Tagging studies of yellowfin throughout the Pacific indicate that they tend to stay within 1,800 km of their release positions. This tendency to stay within the same area, along with variation in characteristics of yellowfin between areas, suggests that there might be multiple stocks of yellowfin throughout the Pacific Ocean. However, movement between these potential stocks cannot be estimated with currently-available tagging data. This is the main uncertainty in the current stock assessment.

Management

Criterion score: 0.75 info

East Pacific yellowfin is better understood than other tropical tunas in the area, but further research is needed. While the stock is not thought to be overfished or subject to overfishing, fishing mortality is increasing and there are no catch limits. The primary measure has been effort limits on the purse seine fishery (responsible for 80% of catches).

Most tuna stocks range across and are accessed by numerous coastal states, making harmonised and effective management of these individual stocks very difficult. To try and achieve this, Intergovernmental Regional Fisheries Management Organisations (RFMOs) have been established. There are five main tuna RFMOs worldwide and it is their responsibility to carry out data collection, scientific monitoring and management of these fisheries. This stock is managed and assessed by the Inter-American Tropical Tuna Commission (IATTC). Whilst the RFMOs are responsible for the development of management and conservation measures, the degree to which they are implemented, monitored and enforced still varies significantly between coastal states. For this reason, it is important to choose tuna that has been caught by vessels that are well regulated by their flag state.

Management of tropical tunas (bigeye, yellowfin, and skipjack) in the Eastern Pacific is based on measures that last for three years. The current measures run from 2017-2020. At the 2020 IATTC commission meeting, the planned rollover of these measures to 2021 was blocked by one country, although a subsequent emergency meeting has resulted in them being extended until the end of 2021. Measures include:
A 30-day closure to large purse seiners of an area known as the “Corralito” (west of the Galapagos Islands, where catch rates of small bigeye are high) in October-November. Either before or after this, an additional 72-day closure in the whole IATTC area.
A limit on Fish Aggregating Devices, which catch high numbers of juvenile yellowfin and bigeye and are the main cause of increasing fishing pressure on all three tropical tunas. Limits per vessel range from 70 to 450, depending on vessel size. There were concerns about practicality of these limits, as accurate real-time monitoring of FAD versus non-FAD sets is challenging. It was recommended instead that the combined number of purse seine sets (FAD and non-FAD) should be limited to 2015-2017 average numbers (a 13% decrease on 2018 levels), with only dolphin-associated sets allowed once this limit is reached. In addition, the FAD limits were considered to be arbitrary and too high, and should be reduced by 30%.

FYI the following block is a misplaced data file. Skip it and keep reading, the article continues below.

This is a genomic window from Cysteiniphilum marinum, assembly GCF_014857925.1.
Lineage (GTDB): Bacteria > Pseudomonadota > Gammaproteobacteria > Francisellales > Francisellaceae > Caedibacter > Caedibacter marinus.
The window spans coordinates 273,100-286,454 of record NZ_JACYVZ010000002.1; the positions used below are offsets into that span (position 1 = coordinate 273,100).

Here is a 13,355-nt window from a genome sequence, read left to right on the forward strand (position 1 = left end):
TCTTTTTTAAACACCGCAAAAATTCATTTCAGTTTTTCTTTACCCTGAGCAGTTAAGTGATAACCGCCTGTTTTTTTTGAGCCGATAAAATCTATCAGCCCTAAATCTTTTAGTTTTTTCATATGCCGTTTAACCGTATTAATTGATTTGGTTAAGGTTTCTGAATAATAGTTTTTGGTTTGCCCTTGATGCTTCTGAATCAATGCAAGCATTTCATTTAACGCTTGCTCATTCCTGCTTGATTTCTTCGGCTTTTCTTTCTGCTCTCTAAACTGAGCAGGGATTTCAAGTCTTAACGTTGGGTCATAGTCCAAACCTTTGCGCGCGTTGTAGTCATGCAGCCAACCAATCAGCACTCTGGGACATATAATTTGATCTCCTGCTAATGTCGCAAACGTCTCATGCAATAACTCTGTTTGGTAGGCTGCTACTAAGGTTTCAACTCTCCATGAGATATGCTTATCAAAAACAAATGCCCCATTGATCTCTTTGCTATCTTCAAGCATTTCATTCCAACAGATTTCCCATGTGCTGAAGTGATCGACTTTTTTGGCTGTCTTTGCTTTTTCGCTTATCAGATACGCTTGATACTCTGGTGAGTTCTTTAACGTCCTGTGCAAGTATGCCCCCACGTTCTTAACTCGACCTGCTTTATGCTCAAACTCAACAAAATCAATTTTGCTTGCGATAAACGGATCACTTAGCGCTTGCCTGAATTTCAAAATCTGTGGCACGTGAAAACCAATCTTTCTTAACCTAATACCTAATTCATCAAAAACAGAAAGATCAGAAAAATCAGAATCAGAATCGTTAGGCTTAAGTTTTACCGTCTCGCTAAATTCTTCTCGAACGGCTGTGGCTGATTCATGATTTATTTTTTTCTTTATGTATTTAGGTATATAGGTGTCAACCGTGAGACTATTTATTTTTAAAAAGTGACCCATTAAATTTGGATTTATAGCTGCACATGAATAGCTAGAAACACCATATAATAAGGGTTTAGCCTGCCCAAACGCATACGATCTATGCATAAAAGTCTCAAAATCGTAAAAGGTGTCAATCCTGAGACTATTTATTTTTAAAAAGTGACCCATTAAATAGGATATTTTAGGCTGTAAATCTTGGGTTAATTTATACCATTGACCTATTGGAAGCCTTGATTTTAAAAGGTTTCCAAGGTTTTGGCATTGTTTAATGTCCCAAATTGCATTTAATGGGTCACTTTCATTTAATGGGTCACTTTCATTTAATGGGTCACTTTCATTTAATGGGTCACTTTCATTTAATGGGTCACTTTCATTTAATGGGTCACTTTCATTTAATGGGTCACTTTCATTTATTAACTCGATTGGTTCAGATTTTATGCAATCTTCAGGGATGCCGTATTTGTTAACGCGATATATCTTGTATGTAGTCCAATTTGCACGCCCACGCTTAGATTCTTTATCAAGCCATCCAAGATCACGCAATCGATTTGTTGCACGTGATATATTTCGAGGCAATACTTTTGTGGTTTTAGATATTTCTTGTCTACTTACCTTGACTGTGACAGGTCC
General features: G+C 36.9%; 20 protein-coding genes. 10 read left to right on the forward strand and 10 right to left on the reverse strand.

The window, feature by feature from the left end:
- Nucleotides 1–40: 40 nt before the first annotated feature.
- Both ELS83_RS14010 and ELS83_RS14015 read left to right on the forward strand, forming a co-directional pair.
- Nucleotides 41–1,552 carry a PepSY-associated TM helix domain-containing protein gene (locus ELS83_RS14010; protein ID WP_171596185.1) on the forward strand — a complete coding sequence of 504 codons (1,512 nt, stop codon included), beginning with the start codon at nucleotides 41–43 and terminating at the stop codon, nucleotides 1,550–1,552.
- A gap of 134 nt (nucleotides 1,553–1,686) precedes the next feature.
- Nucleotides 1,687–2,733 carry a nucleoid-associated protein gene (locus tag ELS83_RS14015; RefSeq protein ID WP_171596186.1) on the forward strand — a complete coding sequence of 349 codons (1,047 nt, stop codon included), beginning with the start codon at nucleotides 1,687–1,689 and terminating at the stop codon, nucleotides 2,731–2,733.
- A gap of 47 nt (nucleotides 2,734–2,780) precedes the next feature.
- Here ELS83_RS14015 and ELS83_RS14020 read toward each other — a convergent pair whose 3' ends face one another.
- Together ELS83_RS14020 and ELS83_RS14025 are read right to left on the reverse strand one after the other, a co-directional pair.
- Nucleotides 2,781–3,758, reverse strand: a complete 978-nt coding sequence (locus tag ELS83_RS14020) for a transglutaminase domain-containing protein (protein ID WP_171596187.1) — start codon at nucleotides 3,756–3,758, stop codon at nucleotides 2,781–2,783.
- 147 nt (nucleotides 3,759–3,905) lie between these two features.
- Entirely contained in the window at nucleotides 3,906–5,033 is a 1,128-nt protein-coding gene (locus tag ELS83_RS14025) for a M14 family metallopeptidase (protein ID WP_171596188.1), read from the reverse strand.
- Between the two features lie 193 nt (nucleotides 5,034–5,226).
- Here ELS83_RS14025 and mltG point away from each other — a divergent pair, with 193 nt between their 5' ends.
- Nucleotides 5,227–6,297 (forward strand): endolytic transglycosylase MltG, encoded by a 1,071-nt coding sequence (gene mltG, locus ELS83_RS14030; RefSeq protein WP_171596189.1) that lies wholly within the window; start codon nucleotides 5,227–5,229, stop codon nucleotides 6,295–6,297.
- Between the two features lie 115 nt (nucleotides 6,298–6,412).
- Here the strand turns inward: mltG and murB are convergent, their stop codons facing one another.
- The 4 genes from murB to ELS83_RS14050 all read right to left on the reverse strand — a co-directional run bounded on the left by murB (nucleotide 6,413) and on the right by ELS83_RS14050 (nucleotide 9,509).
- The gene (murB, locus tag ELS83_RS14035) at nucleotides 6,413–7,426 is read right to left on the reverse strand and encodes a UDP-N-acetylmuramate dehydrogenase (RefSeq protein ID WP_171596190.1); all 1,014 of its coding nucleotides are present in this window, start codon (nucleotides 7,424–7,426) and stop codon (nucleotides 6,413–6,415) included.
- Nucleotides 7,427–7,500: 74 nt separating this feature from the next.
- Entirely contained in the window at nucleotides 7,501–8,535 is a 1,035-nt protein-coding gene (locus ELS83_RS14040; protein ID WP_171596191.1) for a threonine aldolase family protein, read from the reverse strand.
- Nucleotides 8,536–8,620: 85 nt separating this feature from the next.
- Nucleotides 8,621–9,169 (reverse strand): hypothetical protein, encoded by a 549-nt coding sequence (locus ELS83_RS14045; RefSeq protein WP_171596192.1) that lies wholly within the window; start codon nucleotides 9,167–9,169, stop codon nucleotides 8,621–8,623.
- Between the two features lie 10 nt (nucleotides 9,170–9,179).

Bigeye catch limits for longliners (varying by country). The scientific committee advises that if adequate management is in place for bigeye, this should also protect the skipjack stock.
A requirement to retain and land all bigeye, skipjack, and yellowfin tuna caught by purse seiners.
These measures represent the primary controls on catches and fishing effort for tropical tunas, and without them these fisheries will be effectively unregulated. Information on additional management measures is below.

In 2016, interim Harvest Control Rules were brought in for bigeye, skipjack and yellowfin purse seine fisheries, with the aim of preventing fishing effort from exceeding FMSY for the species that requires the strictest management. For other fisheries, management measures will be as consistent as possible with those for the purse seine fishery. Skipjack, yellowfin and bigeye stock assessments are too uncertain to produce values for fishing mortality, and stock status indicators and risk assessments are used instead. Indications are that fishing mortality is increasing on all three species owing to increases in purse seine fishing effort, specifically on floating objects. However, it is thought that yellowfin tuna is not overfished and not subject to overfishing. There are plans to evaluate this HCR and assess alternatives, so that a permanent HCR can be adopted.